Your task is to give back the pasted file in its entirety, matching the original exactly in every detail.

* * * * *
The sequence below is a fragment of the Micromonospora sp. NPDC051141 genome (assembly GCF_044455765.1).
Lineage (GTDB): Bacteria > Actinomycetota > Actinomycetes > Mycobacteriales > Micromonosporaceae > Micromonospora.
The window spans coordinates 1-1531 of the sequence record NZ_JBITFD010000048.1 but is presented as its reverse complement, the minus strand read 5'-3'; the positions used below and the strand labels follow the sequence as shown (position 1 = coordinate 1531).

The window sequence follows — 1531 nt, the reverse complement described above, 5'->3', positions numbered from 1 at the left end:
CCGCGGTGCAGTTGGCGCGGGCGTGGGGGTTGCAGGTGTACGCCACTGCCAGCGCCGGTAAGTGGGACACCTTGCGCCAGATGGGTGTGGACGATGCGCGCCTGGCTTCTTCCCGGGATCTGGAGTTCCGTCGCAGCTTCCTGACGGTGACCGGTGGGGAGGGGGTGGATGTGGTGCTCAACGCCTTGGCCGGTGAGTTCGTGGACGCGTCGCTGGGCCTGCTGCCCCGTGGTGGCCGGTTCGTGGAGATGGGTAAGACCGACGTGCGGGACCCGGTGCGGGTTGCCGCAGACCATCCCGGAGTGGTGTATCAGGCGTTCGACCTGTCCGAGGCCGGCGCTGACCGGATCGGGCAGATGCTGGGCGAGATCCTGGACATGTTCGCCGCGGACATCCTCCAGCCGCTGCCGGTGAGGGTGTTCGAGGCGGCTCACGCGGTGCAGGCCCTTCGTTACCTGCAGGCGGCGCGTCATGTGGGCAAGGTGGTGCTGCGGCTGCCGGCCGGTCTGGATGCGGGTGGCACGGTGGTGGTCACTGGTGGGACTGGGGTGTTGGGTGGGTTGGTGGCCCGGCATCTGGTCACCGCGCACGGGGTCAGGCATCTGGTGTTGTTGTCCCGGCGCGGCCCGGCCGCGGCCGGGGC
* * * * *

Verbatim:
The sequence below is a fragment of the Micromonospora sp. NPDC051141 genome (assembly GCF_044455765.1).
Lineage (GTDB): Bacteria > Actinomycetota > Actinomycetes > Mycobacteriales > Micromonosporaceae > Micromonospora.
The window spans coordinates 1-1531 of the sequence record NZ_JBITFD010000048.1 but is presented as its reverse complement, the minus strand read 5'-3'; the positions used below and the strand labels follow the sequence as shown (position 1 = coordinate 1531).

The window sequence follows — 1531 nt, the reverse complement described above, 5'->3', positions numbered from 1 at the left end:
CCGCGGTGCAGTTGGCGCGGGCGTGGGGGTTGCAGGTGTACGCCACTGCCAGCGCCGGTAAGTGGGACACCTTGCGCCAGATGGGTGTGGACGATGCGCGCCTGGCTTCTTCCCGGGATCTGGAGTTCCGTCGCAGCTTCCTGACGGTGACCGGTGGGGAGGGGGTGGATGTGGTGCTCAACGCCTTGGCCGGTGAGTTCGTGGACGCGTCGCTGGGCCTGCTGCCCCGTGGTGGCCGGTTCGTGGAGATGGGTAAGACCGACGTGCGGGACCCGGTGCGGGTTGCCGCAGACCATCCCGGAGTGGTGTATCAGGCGTTCGACCTGTCCGAGGCCGGCGCTGACCGGATCGGGCAGATGCTGGGCGAGATCCTGGACATGTTCGCCGCGGACATCCTCCAGCCGCTGCCGGTGAGGGTGTTCGAGGCGGCTCACGCGGTGCAGGCCCTTCGTTACCTGCAGGCGGCGCGTCATGTGGGCAAGGTGGTGCTGCGGCTGCCGGCCGGTCTGGATGCGGGTGGCACGGTGGTGGTCACTGGTGGGACTGGGGTGTTGGGTGGGTTGGTGGCCCGGCATCTGGTCACCGCGCACGGGGTCAGGCATCTGGTGTTGTTGTCCCGGCGCGGCCCGGCCGCGGCCGGGGC